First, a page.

In this blog post, I’m going to lift the lid on the core of my facilitation practice. I specialize in complex facilitation for addressing complex issues and this requires a special approach to working with groups. In the Art of Hosting world, we call this approach “hosting” to signify that it has its primary focus on the spaces and processes that we use to host dialogue rather than a more traditional facilitation approach that manages the content, meaning-making, and dynamics.
For me, this approach is defined by a focus on the two key dynamics of emergence and self-organization. After 15 years of trying to figure this all out, I think I finally have this down to a simple set of underlying principles that have been heavily borrowed and deeply influenced by the work of Dave Snowden and Glenda Eoyang.
I first learned the term “complex facilitation” from Dave Snowden. “Complex facilitation” refers to an approach to working with groups that is grounded in good complexity theory. It is an important approach to take when the work you are doing is complex. There is almost always a temptation, when confronted with the uncertainty of a complex system, to default to control in order to drive the process towards a comfortable outcome. This can often result in a process becoming so constrained that there is no possibility for the magic of emergence or self-organization to happen. The desired outcomes of good complex facilitation process are precisely these two states: emergence of meaning and understanding, and self-organization of a group.
Emergence means that a group of people leaves a room with insights that no one person brought into a room with them. When we are confronted with complex problems stemming from emergent phenomenon (culture, conflict, identity, shifting markets, new realities dictated by contexts we don’t control, interpersonal dynamics, “next level” anything…) we need to to create a process that invites emergence. Emergent problems are addressed with emergent solutions.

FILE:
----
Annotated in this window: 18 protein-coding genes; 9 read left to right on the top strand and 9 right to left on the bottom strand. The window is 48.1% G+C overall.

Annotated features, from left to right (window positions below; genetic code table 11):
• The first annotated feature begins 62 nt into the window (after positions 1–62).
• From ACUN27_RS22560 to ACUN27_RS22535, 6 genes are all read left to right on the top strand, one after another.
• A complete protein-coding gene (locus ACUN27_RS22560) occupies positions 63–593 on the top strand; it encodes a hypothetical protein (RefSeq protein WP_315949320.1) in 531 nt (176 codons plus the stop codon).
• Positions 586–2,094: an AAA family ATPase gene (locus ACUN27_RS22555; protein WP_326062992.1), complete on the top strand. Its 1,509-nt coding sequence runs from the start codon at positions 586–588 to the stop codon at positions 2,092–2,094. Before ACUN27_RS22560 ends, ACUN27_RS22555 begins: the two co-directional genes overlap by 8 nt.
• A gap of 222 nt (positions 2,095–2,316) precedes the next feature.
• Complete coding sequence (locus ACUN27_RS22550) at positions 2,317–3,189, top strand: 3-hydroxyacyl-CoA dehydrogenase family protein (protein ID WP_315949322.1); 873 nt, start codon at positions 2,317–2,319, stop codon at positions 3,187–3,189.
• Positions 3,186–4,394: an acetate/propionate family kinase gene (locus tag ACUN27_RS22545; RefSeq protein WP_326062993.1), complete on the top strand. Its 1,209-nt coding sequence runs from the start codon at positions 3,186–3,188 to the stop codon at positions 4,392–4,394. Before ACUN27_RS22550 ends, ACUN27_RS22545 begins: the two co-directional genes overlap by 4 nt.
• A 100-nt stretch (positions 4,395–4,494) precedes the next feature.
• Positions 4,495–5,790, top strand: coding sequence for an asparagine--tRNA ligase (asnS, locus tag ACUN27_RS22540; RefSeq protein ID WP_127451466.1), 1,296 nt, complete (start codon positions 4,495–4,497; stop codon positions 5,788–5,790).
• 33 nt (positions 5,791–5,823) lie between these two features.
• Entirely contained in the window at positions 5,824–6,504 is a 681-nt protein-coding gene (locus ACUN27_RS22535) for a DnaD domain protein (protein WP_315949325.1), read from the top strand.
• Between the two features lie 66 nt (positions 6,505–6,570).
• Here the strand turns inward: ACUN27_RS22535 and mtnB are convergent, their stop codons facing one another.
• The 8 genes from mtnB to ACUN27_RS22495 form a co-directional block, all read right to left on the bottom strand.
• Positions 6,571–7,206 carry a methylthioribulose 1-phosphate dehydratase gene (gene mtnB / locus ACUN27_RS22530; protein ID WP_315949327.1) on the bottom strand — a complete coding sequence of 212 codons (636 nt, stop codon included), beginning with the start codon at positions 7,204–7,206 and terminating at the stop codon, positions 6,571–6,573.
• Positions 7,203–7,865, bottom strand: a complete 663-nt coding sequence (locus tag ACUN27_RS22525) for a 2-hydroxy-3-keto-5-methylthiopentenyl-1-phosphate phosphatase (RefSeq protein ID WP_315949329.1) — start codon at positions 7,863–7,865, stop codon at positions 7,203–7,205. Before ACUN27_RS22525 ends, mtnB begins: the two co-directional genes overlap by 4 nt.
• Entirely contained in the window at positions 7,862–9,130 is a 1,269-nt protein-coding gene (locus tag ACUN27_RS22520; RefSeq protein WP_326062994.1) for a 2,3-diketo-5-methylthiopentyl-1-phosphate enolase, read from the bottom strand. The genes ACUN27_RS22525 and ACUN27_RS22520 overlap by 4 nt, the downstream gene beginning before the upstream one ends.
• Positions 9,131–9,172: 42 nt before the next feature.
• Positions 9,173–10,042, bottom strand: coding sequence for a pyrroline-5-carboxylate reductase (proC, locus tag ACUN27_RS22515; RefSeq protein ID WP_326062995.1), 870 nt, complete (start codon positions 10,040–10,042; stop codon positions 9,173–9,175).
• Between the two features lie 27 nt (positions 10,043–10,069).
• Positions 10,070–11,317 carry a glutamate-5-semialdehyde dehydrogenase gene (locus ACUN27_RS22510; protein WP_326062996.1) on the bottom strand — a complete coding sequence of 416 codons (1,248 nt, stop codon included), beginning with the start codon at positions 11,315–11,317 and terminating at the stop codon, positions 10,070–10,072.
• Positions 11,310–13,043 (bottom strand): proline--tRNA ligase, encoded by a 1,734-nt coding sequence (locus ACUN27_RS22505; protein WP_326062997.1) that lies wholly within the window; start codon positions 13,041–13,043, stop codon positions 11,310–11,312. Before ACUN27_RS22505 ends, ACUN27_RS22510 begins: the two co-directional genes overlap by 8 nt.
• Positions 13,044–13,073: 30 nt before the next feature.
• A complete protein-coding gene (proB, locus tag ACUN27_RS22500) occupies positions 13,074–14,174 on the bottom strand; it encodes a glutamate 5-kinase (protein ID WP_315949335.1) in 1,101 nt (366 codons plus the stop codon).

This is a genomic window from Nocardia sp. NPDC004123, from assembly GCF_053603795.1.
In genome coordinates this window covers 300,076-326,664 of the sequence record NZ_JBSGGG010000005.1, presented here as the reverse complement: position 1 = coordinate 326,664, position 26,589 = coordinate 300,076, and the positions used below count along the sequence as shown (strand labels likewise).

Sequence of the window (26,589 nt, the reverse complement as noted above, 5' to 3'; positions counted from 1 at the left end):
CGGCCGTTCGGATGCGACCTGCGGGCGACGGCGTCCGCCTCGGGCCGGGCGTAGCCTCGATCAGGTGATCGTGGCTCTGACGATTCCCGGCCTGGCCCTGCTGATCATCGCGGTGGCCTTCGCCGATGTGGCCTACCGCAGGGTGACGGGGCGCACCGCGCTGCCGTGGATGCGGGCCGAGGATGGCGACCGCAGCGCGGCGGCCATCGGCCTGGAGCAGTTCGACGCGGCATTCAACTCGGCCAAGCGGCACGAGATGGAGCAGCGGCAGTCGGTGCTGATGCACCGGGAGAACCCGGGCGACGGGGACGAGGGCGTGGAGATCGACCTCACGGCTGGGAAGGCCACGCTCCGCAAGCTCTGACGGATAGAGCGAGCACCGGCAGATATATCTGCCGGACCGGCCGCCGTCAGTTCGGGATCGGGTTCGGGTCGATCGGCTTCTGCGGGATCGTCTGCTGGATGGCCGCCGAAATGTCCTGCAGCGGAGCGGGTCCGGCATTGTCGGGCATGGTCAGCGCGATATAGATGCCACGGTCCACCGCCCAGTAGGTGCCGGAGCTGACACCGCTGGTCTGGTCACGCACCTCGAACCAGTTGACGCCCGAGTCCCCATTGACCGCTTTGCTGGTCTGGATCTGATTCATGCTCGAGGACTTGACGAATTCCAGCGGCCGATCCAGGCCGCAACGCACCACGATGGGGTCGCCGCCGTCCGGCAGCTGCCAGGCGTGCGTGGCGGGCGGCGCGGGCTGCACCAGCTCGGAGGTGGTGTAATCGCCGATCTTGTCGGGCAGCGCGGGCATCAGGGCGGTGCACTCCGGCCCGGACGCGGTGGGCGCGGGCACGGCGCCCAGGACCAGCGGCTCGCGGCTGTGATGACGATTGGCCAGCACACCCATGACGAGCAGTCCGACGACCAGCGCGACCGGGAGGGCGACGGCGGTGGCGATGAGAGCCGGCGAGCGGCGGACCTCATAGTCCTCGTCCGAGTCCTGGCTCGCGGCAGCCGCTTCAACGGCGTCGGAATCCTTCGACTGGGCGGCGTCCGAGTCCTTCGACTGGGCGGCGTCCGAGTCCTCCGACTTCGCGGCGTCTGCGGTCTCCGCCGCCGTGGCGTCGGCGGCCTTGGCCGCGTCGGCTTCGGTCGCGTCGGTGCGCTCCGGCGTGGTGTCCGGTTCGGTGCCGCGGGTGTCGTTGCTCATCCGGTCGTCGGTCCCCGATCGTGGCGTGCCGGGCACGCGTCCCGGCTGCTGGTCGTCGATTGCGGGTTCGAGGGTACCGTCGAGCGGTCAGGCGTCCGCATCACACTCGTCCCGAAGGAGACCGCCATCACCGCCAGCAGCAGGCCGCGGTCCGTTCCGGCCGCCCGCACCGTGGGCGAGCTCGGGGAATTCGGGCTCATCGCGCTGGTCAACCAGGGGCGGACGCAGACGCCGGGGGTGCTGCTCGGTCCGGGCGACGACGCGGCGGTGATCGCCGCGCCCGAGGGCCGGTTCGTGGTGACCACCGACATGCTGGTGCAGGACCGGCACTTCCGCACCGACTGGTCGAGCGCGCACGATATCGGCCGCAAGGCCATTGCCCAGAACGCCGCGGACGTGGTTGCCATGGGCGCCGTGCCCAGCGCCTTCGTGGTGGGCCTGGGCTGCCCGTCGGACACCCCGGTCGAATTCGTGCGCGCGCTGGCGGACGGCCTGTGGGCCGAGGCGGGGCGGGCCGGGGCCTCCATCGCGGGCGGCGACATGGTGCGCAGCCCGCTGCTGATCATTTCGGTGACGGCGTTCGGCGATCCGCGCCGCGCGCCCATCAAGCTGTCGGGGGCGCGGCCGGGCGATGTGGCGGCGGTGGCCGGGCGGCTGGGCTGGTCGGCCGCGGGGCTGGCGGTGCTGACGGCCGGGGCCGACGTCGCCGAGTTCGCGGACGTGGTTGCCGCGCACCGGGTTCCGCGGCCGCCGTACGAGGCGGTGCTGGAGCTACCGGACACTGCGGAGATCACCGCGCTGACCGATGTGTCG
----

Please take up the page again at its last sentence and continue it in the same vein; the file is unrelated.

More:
Self-organization means that a group of people organizes their time, attention and resources in ways that meet the urgent necessity of the moment. It is possible to create processes that allow for self-organization to occur by providing clear attractors and boundaries in a system. Self-organization represents an emergence of structure, which is what is needed to work with emergent ideas. It’s no good going away on an off-site retreat, creating a set of powerful new ideas, and then going back to the office and trying to fit them into pre-existing structures.
Creating conditions for emergence
When we work with complex facilitation Snowden gives us three clear heuristics that can inform design: work with finely grained objects, disintermediate sensemaking, and distribute cognition.
Working with finely grained objects means that groups both generate and work with lots and lots of data points. In my practice, these are generally generated from collecting a large number of small stories and anecdotes about situations. My clients can attest to the huge numbers of post-it notes we go through in group process work, for this reason. These are use to collect data grounded in reality (“tell a story of a time when you made this move…”) and such data objects can be collected together, individually or using online tools. Lately, I’ve fallen in love with Cynthia Kurtz’s approach of Participatory Narrative Inquiry, which is one branch of the work she started with Dave Snowden as they began to create methods for complex facilitation. Other methods like Liberating Structures and large group facilitation methods also help do this.
Disintermediated sensemaking refers to the principle that the people themselves should make sense of their own work. We try to create processes where people are in touch with the raw data objects, so they can find meaning and patterns themselves, without a facilitator or consultant imposing a framework on them. Interpretation of data should rest with the people who are using it. In complexity, how people make meaning of their context dictates how they will act. If a consultant writes a report with their own conclusions, it will always distort the sensemaking participants do. We help this happen in groups by having people hunt for patterns, clusters things into themes and really using tools like Glenda Eoyang’s Human Systems Dynamics and technology like Sensemaker or NarraFirma to help in this work.